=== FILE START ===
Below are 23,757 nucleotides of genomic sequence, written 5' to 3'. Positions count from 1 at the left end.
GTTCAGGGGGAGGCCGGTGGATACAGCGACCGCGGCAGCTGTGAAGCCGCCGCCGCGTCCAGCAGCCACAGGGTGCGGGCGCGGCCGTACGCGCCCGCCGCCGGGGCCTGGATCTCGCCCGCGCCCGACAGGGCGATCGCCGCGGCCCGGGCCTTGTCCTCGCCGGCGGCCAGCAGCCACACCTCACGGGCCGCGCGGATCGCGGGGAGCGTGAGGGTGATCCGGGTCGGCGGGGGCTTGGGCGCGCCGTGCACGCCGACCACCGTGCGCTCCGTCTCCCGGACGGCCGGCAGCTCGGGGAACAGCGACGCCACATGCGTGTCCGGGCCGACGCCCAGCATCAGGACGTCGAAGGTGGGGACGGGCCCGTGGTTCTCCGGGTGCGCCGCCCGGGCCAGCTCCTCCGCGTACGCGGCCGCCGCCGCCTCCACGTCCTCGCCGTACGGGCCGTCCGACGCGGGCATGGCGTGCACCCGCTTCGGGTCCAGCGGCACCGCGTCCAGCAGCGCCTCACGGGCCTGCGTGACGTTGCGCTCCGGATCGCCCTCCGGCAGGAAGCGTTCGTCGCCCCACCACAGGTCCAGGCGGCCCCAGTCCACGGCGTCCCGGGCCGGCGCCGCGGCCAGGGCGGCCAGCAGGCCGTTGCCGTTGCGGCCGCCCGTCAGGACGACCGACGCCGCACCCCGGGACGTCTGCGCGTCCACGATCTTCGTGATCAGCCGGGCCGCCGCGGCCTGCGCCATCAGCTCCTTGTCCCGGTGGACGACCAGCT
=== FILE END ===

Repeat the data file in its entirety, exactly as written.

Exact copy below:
Below are 23,757 nucleotides of genomic sequence, written 5' to 3'. Positions count from 1 at the left end.
GTTCAGGGGGAGGCCGGTGGATACAGCGACCGCGGCAGCTGTGAAGCCGCCGCCGCGTCCAGCAGCCACAGGGTGCGGGCGCGGCCGTACGCGCCCGCCGCCGGGGCCTGGATCTCGCCCGCGCCCGACAGGGCGATCGCCGCGGCCCGGGCCTTGTCCTCGCCGGCGGCCAGCAGCCACACCTCACGGGCCGCGCGGATCGCGGGGAGCGTGAGGGTGATCCGGGTCGGCGGGGGCTTGGGCGCGCCGTGCACGCCGACCACCGTGCGCTCCGTCTCCCGGACGGCCGGCAGCTCGGGGAACAGCGACGCCACATGCGTGTCCGGGCCGACGCCCAGCATCAGGACGTCGAAGGTGGGGACGGGCCCGTGGTTCTCCGGGTGCGCCGCCCGGGCCAGCTCCTCCGCGTACGCGGCCGCCGCCGCCTCCACGTCCTCGCCGTACGGGCCGTCCGACGCGGGCATGGCGTGCACCCGCTTCGGGTCCAGCGGCACCGCGTCCAGCAGCGCCTCACGGGCCTGCGTGACGTTGCGCTCCGGATCGCCCTCCGGCAGGAAGCGTTCGTCGCCCCACCACAGGTCCAGGCGGCCCCAGTCCACGGCGTCCCGGGCCGGCGCCGCGGCCAGGGCGGCCAGCAGGCCGTTGCCGTTGCGGCCGCCCGTCAGGACGACCGACGCCGCACCCCGGGACGTCTGCGCGTCCACGATCTTCGTGATCAGCCGGGCCGCCGCGGCCTGCGCCATCAGCTCCTTGTCCCGGTGGACGACCAGCT